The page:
Seemingly unable to cope with the idea of a gay couple having a moment of happiness, the paper employed its most un-lethal weapon, Richard Littlejohn, to put things right. In a piece entitled “Please don't pretend two dads is the new normal”, the columnist condemned the pair’s social media announcement, before expressing his discomfort at women being treated as “breeding machines” (again, note the sudden interest in the surrogacy debate). Next he takes aim at the media, lambasting them for covering this news just like any other baby announcement. Littlejohn then asks a series of erratic questions in quick succession. “Is Daley or his husband the father? Was it Bill, or was it Ben? Or neither of them?” Like a GSCE candidate who failed to revise for the exam, he soldiers on: “More pertinently, never mind Who's The Daddy? Who's The Mummy?”

By this point, you can practically picture Littlejohn, sweaty and misshapen, frothing at the mouth as he pummels his keyboard. Sensing that he’s out of material but still has half a page to fill, he haphazardly directs his hostility towards a trans woman who appeared in the news earlier this week, because why bother being homophobic when you can be transphobic too? Concluding the piece on a crescendo of awfulness, he “jokes” that he’s looking forward to the pictures of Daley breastfeeding, because apparently you can’t be a parent if you don’t breastfeed.

I suppose I should thank Littlejohn for proving, yet again, that the best way to transform male right-wing columnists into strident feminists is an opportunity to remind gay or trans people that they’ll never be seen as equals. Pre-emptively defending himself against accusations of homophobia within the article, Littlejohn claims he supported civil partnerships (but notably not same-sex marriages) long before “it was fashionable” to do so. Yet in 2004, the year that civil partnerships were introduced, Guardian columnist Marina Hyde dedicated an entire column to tracking his obsession with LGBT issues. “In the past year's Sun columns, Richard has referred 42 times to gays, 16 times to lesbians, 15 to homosexuals, eight to bisexuals, twice to 'homophobia' and six to being 'homophobic' (note his inverted commas), five times to cottaging, four to "gay sex in public toilets", three to poofs, twice to lesbianism, and once each to buggery, dykery, and poovery.” She writes, concluding: “This amounts to 104 references in 90-odd columns.”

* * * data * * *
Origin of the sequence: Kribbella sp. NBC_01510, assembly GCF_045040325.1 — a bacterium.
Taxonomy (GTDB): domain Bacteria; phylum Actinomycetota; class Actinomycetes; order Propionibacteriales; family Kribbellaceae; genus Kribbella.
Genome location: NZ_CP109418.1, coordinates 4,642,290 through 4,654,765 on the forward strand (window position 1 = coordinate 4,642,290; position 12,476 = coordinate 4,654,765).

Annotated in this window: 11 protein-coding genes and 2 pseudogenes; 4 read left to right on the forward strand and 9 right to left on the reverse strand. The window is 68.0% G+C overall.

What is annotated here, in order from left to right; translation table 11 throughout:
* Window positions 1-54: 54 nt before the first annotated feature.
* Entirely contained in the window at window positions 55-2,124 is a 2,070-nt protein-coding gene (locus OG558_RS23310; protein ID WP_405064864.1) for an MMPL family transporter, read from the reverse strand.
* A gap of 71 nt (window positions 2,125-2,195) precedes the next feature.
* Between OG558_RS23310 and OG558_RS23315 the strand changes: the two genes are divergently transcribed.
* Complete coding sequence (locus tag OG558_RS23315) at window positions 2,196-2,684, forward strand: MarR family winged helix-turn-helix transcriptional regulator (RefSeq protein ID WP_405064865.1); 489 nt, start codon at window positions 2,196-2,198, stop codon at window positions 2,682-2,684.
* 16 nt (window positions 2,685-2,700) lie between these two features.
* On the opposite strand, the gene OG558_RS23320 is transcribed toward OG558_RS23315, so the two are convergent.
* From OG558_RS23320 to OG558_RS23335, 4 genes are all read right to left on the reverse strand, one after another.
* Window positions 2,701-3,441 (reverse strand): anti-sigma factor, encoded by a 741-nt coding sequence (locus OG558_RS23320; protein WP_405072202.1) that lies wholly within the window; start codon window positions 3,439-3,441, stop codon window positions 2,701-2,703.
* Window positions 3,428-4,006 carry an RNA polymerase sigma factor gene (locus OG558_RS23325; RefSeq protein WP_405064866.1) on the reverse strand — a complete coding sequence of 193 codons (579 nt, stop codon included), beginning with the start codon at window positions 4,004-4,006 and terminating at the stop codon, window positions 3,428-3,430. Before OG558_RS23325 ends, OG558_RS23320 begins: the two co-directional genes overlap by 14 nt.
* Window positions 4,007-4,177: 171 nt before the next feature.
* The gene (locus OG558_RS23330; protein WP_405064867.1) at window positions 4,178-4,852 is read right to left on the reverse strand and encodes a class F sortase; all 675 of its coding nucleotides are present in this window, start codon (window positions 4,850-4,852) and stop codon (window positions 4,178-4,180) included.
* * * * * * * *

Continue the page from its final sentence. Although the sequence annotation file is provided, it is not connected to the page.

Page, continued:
The reaction to Littlejohn's latest piece was quick. Several organisations pulled out of advertising in the Daily Mail, a signal that the days of men like Littlejohn may soon be over. But whether published or not, this brand of homophobia is still prevalent in Britain. It appears when people claim not to have a problem with LGBT+ people, until one of their children comes out as gay or has a gay friend. It appears every time a person starts a sentence with “I’m not being homophobic, but…” It appears when gay parents, even those who have won Olympic medals and Academy Awards, are still only seen as a marginally better option that children being left to, as Littlejohn puts it, “rot in state run institutions where they face a better-than-average chance of being abused”.

As I suspect Littlejohn knows, no one is claiming that two dads is the new normal. Two gay parents is still a relatively new image for media and the public to digest, which has enabled this “debate” to happen. When 58 per cent of gay men are too afraid to hold hands with a partner in public, the idea that gay relationships are accepted enough to be considered anywhere close the “new normal” is ridiculous.

Yet Daley and Lance-Black’s announcement has revealed that, while homophobia is still mainstream enough to make it on to major platforms in the UK, it does not go unchallenged. We might not know what the tomorrow’s “normal” will be, but relics like Littlejohn represent the very worst of the past.